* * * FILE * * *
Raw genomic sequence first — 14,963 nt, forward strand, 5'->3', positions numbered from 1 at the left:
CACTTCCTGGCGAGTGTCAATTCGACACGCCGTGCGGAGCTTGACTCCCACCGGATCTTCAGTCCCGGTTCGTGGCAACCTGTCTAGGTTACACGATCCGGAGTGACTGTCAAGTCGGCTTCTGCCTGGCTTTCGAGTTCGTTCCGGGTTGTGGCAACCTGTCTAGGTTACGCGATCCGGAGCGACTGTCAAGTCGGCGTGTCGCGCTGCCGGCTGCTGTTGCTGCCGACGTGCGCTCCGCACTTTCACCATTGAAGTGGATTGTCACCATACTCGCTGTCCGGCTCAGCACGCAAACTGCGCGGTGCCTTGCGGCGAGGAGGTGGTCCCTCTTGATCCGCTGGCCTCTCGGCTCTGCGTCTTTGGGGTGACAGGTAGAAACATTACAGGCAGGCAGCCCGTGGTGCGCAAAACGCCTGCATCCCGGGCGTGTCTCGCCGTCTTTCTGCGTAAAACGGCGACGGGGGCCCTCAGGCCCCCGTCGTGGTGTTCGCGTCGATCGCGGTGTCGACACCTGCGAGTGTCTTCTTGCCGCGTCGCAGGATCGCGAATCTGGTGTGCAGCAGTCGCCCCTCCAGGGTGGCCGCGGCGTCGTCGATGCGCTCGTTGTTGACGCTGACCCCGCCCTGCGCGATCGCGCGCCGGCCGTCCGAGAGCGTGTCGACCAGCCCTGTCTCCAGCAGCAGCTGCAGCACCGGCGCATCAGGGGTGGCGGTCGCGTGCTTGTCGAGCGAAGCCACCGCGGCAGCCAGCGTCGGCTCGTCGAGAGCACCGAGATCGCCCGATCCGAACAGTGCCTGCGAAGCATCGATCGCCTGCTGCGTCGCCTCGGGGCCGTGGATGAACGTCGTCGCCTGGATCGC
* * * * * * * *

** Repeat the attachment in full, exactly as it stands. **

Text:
Raw genomic sequence first — 14,963 nt, forward strand, 5'->3', positions numbered from 1 at the left:
CACTTCCTGGCGAGTGTCAATTCGACACGCCGTGCGGAGCTTGACTCCCACCGGATCTTCAGTCCCGGTTCGTGGCAACCTGTCTAGGTTACACGATCCGGAGTGACTGTCAAGTCGGCTTCTGCCTGGCTTTCGAGTTCGTTCCGGGTTGTGGCAACCTGTCTAGGTTACGCGATCCGGAGCGACTGTCAAGTCGGCGTGTCGCGCTGCCGGCTGCTGTTGCTGCCGACGTGCGCTCCGCACTTTCACCATTGAAGTGGATTGTCACCATACTCGCTGTCCGGCTCAGCACGCAAACTGCGCGGTGCCTTGCGGCGAGGAGGTGGTCCCTCTTGATCCGCTGGCCTCTCGGCTCTGCGTCTTTGGGGTGACAGGTAGAAACATTACAGGCAGGCAGCCCGTGGTGCGCAAAACGCCTGCATCCCGGGCGTGTCTCGCCGTCTTTCTGCGTAAAACGGCGACGGGGGCCCTCAGGCCCCCGTCGTGGTGTTCGCGTCGATCGCGGTGTCGACACCTGCGAGTGTCTTCTTGCCGCGTCGCAGGATCGCGAATCTGGTGTGCAGCAGTCGCCCCTCCAGGGTGGCCGCGGCGTCGTCGATGCGCTCGTTGTTGACGCTGACCCCGCCCTGCGCGATCGCGCGCCGGCCGTCCGAGAGCGTGTCGACCAGCCCTGTCTCCAGCAGCAGCTGCAGCACCGGCGCATCAGGGGTGGCGGTCGCGTGCTTGTCGAGCGAAGCCACCGCGGCAGCCAGCGTCGGCTCGTCGAGAGCACCGAGATCGCCCGATCCGAACAGTGCCTGCGAAGCATCGATCGCCTGCTGCGTCGCCTCGGGGCCGTGGATGAACGTCGTCGCCTGGATCGC